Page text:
Beneath organic-rich surface soils, the subsoil contains small amounts of very old – and potentially very stable – carbon that’s been there for thousands of years. What sorts of microbes live down there? What controls their activity? And if tropical subsoils are biologically active, is subsoil carbon really as stable as we think?

Collecting a soil core in the clay-rich tropics.
Madeleine Stone, CC BY-NC

Digging for data in the dirt

First, my colleagues and I spent weeks traipsing up and down the mountains, identifying sites with distinct geologies and plant communities at different elevations. Within each site, we dug holes a meter and a half deep, collecting samples from discrete depth layers for chemical and microbiological analysis back in the lab.

Everywhere we dug, microbial activity, soil carbon and nutrients dwindled rapidly with depth. This we expected: Over large areas, subsoils hold vast pools of carbon, but actual carbon concentrations dwindle rapidly away from the surface. And as their food supply diminishes, so does the amount of microbes.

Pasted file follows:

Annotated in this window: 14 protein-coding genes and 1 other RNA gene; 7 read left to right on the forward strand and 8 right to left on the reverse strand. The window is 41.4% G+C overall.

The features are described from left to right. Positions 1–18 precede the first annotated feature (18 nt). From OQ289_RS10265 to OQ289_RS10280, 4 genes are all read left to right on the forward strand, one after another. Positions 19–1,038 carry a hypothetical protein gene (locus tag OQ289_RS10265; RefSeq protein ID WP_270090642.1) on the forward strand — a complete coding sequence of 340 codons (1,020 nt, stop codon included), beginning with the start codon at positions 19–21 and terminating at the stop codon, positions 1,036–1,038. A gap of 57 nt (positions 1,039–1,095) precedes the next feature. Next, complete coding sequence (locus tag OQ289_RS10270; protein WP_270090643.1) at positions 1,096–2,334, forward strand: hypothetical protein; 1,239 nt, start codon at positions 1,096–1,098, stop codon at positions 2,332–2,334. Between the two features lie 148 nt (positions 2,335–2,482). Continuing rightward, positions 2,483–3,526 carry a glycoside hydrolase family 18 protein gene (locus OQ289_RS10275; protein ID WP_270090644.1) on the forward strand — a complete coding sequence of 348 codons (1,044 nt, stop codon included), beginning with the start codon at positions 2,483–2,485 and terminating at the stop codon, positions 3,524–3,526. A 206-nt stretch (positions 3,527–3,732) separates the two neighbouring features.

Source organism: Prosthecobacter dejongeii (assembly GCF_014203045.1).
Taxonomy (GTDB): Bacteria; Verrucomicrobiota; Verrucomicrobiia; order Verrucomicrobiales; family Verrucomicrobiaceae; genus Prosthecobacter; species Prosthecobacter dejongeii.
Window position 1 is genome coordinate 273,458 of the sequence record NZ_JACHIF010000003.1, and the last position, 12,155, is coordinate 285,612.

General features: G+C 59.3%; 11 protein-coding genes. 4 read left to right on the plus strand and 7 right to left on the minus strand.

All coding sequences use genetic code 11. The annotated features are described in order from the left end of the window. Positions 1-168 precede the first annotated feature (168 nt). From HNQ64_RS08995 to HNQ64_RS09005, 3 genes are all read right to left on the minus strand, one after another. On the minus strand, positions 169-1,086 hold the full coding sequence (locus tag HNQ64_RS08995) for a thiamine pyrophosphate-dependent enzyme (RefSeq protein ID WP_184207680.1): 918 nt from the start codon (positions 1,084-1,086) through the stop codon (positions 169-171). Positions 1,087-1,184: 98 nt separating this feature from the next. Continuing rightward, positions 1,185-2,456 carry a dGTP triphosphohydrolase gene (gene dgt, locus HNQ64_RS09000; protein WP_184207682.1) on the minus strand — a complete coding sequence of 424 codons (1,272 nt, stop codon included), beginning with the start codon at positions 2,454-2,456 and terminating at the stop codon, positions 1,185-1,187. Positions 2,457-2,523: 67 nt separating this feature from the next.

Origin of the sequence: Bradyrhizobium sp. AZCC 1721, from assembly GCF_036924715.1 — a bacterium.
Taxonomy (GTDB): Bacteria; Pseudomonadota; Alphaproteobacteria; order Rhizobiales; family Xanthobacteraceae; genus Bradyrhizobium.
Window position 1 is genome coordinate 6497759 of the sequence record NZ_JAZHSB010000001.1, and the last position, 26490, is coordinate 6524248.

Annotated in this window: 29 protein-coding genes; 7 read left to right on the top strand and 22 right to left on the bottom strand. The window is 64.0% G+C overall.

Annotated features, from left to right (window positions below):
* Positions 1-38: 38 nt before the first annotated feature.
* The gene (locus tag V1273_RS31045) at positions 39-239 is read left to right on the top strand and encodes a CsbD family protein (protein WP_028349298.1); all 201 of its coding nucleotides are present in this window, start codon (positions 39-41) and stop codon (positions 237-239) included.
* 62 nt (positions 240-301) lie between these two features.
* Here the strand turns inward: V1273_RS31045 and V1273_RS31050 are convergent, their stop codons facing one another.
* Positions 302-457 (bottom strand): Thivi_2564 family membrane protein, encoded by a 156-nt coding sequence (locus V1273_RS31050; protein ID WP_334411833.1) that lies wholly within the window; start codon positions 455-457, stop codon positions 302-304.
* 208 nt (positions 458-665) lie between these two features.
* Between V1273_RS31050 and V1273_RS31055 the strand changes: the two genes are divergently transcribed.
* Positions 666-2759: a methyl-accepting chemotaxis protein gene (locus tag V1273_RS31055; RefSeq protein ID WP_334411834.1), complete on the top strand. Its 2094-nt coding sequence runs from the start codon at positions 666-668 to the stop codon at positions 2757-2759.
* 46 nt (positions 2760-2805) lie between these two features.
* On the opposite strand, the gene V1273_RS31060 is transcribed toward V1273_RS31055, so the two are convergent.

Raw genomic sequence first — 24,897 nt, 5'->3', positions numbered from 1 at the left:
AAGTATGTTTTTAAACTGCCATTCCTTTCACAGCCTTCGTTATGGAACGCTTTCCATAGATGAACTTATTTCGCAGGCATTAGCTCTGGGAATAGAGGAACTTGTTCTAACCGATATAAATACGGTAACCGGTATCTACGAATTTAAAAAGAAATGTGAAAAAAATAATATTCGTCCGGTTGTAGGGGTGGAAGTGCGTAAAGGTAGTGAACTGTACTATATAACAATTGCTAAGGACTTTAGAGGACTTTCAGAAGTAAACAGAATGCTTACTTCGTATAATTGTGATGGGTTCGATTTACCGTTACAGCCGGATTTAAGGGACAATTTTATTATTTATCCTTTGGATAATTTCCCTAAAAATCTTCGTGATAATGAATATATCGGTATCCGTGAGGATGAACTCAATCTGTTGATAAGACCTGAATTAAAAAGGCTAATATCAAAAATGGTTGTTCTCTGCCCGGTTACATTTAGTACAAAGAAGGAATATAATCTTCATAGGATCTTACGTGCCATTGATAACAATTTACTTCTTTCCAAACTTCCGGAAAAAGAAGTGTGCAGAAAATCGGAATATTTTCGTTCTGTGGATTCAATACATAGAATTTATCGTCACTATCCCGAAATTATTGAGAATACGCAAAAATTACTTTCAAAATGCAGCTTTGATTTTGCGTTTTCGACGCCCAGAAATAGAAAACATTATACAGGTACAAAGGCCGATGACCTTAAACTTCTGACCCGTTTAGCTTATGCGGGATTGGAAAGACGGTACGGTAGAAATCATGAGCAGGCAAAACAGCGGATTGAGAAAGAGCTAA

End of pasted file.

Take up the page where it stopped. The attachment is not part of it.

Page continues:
Performing a respiration experiment to assess the metabolic potential of soils.
Madeleine Stone, CC BY-NC

What surprised us was that even in the deepest, most carbon-starved soils, microbial activity didn’t disappear. Rather, subsoil microbes were ready and waiting to cycle soil carbon and nutrients. Exoenzymes — proteins that break down large, complex molecules into smaller ones that can pass through cell membranes — remained active. On a per-microbe basis, soil respiration – the collective CO2 “exhale” of microbial metabolism – was equal or greater in subsoils than at the surface.

Microbes at the ready

In total numbers, the subsoil contained less carbon and fewer microbes. But on a per-capita basis, subsoil microbes were capable of cycling carbon and nutrients, at rates equal — or even exceeding — their surface counterparts.

How could this be? In resource-poor subsoils, any metabolic process comes at a steep energetic cost. In such environments, microbes often go dormant and wait for fairer weather. So what’s causing microbes to maintain their metabolic machinery here?